Sarah Fuller becomes a beacon of hope

Inspires young female athletes

Aisha Hersi

Sarah Fuller became an unbelievable inspiration to all women and little girls who watch in awe seeing someone just like them do something no one has ever done before. Fuller wore the No. 32, the same number she wears on her soccer jersey, and a helmet with the phrase “Play Like a Girl.” Fuller’s accomplishment will leave an impact on the lives and dreams of many, including mine. 

Fuller wasn’t always a kicker for the men’s football team. Before, she was an impeccable goalkeeper for Vanderbilt’s women soccer team.

In an interview with The New York Times, Fuller expressed her relief for the impact she has on young girls. “How do I define it? I honestly haven’t taken a second to soak it all in, really,” Fuller said. “I just think it’s incredible that I am able to do this, and all I want to do is be a good influence to the young girls out there. … You can do anything you set your mind to.”

Being the only woman on the team doesn’t phase her. Getting limitless amounts of hate doesn’t phase her. Being looked down on by her own crowd doesn’t phase her. However, being underestimated does. Fuller is able to take it all, whatever is thrown her way. Such criticism hasn’t shaken Fuller’s confidence in her own abilities or rightly earning the role in the men’s Vanderbilt team.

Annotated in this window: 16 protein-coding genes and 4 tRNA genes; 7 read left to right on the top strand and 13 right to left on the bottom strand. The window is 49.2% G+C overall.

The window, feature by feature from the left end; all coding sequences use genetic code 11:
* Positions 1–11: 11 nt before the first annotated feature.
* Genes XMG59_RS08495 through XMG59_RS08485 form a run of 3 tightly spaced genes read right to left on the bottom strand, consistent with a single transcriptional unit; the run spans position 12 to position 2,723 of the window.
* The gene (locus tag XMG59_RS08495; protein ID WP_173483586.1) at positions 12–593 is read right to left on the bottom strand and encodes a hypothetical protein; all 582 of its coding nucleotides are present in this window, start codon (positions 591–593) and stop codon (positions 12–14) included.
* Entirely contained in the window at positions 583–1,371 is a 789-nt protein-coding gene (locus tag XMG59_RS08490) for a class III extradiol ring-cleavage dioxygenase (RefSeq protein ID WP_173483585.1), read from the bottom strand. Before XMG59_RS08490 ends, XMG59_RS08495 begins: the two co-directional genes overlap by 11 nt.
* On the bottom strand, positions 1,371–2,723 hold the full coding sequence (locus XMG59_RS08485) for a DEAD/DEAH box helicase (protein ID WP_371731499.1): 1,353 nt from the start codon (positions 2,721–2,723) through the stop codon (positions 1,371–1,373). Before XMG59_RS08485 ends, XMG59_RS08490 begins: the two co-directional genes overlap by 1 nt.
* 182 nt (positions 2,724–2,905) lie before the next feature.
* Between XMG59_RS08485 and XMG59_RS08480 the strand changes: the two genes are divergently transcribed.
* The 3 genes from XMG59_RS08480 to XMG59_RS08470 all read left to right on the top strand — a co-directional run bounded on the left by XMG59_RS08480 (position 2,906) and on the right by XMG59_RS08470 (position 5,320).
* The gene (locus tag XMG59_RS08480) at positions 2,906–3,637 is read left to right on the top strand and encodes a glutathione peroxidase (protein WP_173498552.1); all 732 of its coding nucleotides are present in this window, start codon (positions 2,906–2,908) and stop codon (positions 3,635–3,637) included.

A standing ovation is what she deserves. This is bigger than just football. Fuller’s willingness to try something new is quite impressive, especially when many of the team’s players had either gone home for the holidays or been forced to quarantine. 

Before the game against Missouri Nov. 28, she had never played football in her entire life. Fuller was a goalkeeper for the women’s soccer team. It was her clear determination that pursued Fuller to do her best. Fuller’s experience motivates me to try my best in any given situation. I believe that many women around the world will look to Fuller’s situation and break barriers, just like her.

Fuller wore the message “Play Like a Girl” on the back of her helmet, wanted to make it clear to young women that there are a lot of “ups and downs” on the path to success. With her parents watching from the stand while wearing handmade “Play like a girl” masks, Fuller opened the second half with a low kick that bounced to the 35, starting her historic journey.